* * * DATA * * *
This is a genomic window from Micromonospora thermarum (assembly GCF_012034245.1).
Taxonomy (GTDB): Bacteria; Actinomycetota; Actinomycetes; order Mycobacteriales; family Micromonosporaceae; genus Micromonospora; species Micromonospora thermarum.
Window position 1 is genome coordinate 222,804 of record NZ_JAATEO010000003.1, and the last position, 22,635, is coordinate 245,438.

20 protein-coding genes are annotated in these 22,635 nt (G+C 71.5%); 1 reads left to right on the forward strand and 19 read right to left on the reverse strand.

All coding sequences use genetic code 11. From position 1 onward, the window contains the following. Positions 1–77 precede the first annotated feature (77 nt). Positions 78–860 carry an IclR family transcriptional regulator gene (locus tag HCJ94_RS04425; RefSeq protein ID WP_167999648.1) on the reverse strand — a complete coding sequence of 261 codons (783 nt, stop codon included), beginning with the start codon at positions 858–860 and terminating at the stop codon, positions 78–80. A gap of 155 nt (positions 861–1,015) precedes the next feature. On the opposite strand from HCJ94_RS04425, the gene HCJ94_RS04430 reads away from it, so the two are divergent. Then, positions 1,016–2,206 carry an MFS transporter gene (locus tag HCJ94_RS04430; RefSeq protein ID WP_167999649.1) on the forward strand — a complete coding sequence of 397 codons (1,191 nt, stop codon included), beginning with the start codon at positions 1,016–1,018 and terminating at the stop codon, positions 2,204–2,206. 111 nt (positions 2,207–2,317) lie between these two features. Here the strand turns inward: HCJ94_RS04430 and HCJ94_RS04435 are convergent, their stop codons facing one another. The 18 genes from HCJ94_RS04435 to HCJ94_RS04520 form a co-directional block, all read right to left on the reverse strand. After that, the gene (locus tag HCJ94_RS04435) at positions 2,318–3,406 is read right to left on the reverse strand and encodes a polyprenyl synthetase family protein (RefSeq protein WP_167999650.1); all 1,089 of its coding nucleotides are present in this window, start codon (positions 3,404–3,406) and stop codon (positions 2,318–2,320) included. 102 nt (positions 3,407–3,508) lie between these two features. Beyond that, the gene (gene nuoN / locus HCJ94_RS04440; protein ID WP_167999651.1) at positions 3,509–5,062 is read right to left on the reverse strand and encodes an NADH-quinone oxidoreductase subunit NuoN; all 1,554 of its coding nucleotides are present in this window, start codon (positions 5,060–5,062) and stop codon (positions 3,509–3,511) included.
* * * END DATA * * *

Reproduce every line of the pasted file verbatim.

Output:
This is a genomic window from Micromonospora thermarum (assembly GCF_012034245.1).
Taxonomy (GTDB): Bacteria; Actinomycetota; Actinomycetes; order Mycobacteriales; family Micromonosporaceae; genus Micromonospora; species Micromonospora thermarum.
Window position 1 is genome coordinate 222,804 of record NZ_JAATEO010000003.1, and the last position, 22,635, is coordinate 245,438.

20 protein-coding genes are annotated in these 22,635 nt (G+C 71.5%); 1 reads left to right on the forward strand and 19 read right to left on the reverse strand.

All coding sequences use genetic code 11. From position 1 onward, the window contains the following. Positions 1–77 precede the first annotated feature (77 nt). Positions 78–860 carry an IclR family transcriptional regulator gene (locus tag HCJ94_RS04425; RefSeq protein ID WP_167999648.1) on the reverse strand — a complete coding sequence of 261 codons (783 nt, stop codon included), beginning with the start codon at positions 858–860 and terminating at the stop codon, positions 78–80. A gap of 155 nt (positions 861–1,015) precedes the next feature. On the opposite strand from HCJ94_RS04425, the gene HCJ94_RS04430 reads away from it, so the two are divergent. Then, positions 1,016–2,206 carry an MFS transporter gene (locus tag HCJ94_RS04430; RefSeq protein ID WP_167999649.1) on the forward strand — a complete coding sequence of 397 codons (1,191 nt, stop codon included), beginning with the start codon at positions 1,016–1,018 and terminating at the stop codon, positions 2,204–2,206. 111 nt (positions 2,207–2,317) lie between these two features. Here the strand turns inward: HCJ94_RS04430 and HCJ94_RS04435 are convergent, their stop codons facing one another. The 18 genes from HCJ94_RS04435 to HCJ94_RS04520 form a co-directional block, all read right to left on the reverse strand. After that, the gene (locus tag HCJ94_RS04435) at positions 2,318–3,406 is read right to left on the reverse strand and encodes a polyprenyl synthetase family protein (RefSeq protein WP_167999650.1); all 1,089 of its coding nucleotides are present in this window, start codon (positions 3,404–3,406) and stop codon (positions 2,318–2,320) included. 102 nt (positions 3,407–3,508) lie between these two features. Beyond that, the gene (gene nuoN / locus HCJ94_RS04440; protein ID WP_167999651.1) at positions 3,509–5,062 is read right to left on the reverse strand and encodes an NADH-quinone oxidoreductase subunit NuoN; all 1,554 of its coding nucleotides are present in this window, start codon (positions 5,060–5,062) and stop codon (positions 3,509–3,511) included.